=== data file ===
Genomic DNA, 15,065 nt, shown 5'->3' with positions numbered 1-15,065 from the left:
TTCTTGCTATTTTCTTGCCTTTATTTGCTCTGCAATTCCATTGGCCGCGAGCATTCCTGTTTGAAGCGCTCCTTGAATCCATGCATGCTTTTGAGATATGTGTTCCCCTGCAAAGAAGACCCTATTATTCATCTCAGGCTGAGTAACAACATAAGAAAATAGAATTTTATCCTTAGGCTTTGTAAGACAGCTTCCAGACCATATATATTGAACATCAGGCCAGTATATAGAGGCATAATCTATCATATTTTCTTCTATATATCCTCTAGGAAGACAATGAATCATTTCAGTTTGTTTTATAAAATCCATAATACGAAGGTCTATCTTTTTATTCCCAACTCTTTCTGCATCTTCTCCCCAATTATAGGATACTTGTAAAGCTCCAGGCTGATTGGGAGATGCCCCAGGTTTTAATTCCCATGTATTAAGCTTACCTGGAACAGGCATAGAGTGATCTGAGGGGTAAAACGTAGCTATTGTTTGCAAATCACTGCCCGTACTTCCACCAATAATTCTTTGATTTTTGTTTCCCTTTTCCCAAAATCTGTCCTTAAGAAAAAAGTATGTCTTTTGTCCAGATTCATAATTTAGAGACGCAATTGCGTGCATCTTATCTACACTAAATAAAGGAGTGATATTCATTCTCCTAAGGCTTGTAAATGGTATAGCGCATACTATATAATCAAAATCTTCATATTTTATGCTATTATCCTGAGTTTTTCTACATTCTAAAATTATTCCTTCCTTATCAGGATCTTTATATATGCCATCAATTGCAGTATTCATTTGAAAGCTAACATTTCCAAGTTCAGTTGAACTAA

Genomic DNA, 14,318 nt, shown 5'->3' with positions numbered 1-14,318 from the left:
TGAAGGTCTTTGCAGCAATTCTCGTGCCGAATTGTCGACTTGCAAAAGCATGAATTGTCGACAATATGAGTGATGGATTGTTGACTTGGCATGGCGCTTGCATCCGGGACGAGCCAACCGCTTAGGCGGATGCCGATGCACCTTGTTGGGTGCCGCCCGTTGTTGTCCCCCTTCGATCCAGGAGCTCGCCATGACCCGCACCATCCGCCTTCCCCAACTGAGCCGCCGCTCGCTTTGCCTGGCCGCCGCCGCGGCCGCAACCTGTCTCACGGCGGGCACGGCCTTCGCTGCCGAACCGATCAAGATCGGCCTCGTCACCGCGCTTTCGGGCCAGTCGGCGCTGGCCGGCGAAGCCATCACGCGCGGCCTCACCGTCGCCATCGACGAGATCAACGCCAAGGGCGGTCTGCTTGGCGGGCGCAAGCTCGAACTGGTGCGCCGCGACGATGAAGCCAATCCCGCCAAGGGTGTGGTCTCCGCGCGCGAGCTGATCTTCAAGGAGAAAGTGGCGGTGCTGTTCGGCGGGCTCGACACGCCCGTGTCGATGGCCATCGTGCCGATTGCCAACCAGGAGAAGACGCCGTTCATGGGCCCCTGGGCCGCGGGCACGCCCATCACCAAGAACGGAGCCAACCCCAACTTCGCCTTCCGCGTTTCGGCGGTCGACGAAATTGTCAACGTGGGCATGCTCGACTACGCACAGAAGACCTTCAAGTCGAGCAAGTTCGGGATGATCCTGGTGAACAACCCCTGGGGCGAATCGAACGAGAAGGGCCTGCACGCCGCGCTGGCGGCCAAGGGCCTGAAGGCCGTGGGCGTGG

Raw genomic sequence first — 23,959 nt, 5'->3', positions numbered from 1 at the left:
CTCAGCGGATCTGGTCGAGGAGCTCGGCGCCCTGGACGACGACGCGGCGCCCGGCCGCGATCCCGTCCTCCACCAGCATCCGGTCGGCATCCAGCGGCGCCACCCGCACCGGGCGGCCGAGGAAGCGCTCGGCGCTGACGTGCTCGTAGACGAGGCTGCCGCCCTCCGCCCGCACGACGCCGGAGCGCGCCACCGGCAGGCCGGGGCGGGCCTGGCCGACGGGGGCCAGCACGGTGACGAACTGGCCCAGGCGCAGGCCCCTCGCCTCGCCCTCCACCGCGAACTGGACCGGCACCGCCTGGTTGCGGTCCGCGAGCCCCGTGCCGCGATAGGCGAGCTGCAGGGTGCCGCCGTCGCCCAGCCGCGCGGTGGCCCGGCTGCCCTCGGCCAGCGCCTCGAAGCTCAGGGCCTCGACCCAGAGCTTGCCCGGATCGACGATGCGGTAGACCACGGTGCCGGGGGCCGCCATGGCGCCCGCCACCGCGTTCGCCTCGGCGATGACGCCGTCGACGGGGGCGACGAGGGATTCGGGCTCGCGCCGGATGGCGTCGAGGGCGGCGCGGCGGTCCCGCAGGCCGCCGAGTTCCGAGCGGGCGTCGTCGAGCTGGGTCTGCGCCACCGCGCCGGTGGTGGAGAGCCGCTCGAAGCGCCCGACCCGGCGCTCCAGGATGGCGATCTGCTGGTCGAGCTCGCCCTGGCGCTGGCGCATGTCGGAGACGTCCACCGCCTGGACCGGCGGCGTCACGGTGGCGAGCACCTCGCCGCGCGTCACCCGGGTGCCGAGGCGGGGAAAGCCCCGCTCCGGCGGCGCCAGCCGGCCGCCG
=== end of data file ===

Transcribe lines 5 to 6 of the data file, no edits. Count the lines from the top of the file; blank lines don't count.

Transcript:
Raw genomic sequence first — 23,959 nt, 5'->3', positions numbered from 1 at the left:
CTCAGCGGATCTGGTCGAGGAGCTCGGCGCCCTGGACGACGACGCGGCGCCCGGCCGCGATCCCGTCCTCCACCAGCATCCGGTCGGCATCCAGCGGCGCCACCCGCACCGGGCGGCCGAGGAAGCGCTCGGCGCTGACGTGCTCGTAGACGAGGCTGCCGCCCTCCGCCCGCACGACGCCGGAGCGCGCCACCGGCAGGCCGGGGCGGGCCTGGCCGACGGGGGCCAGCACGGTGACGAACTGGCCCAGGCGCAGGCCCCTCGCCTCGCCCTCCACCGCGAACTGGACCGGCACCGCCTGGTTGCGGTCCGCGAGCCCCGTGCCGCGATAGGCGAGCTGCAGGGTGCCGCCGTCGCCCAGCCGCGCGGTGGCCCGGCTGCCCTCGGCCAGCGCCTCGAAGCTCAGGGCCTCGACCCAGAGCTTGCCCGGATCGACGATGCGGTAGACCACGGTGCCGGGGGCCGCCATGGCGCCCGCCACCGCGTTCGCCTCGGCGATGACGCCGTCGACGGGGGCGACGAGGGATTCGGGCTCGCGCCGGATGGCGTCGAGGGCGGCGCGGCGGTCCCGCAGGCCGCCGAGTTCCGAGCGGGCGTCGTCGAGCTGGGTCTGCGCCACCGCGCCGGTGGTGGAGAGCCGCTCGAAGCGCCCGACCCGGCGCTCCAGGATGGCGATCTGCTGGTCGAGCTCGCCCTGGCGCTGGCGCATGTCGGAGACGTCCACCGCCTGGACCGGCGGCGTCACGGTGGCGAGCACCTCGCCGCGCGTCACCCGGGTGCCGAGGCGGGGAAAGCCCCGCTCCGGCGGCGCCAGCCGGCCGCCG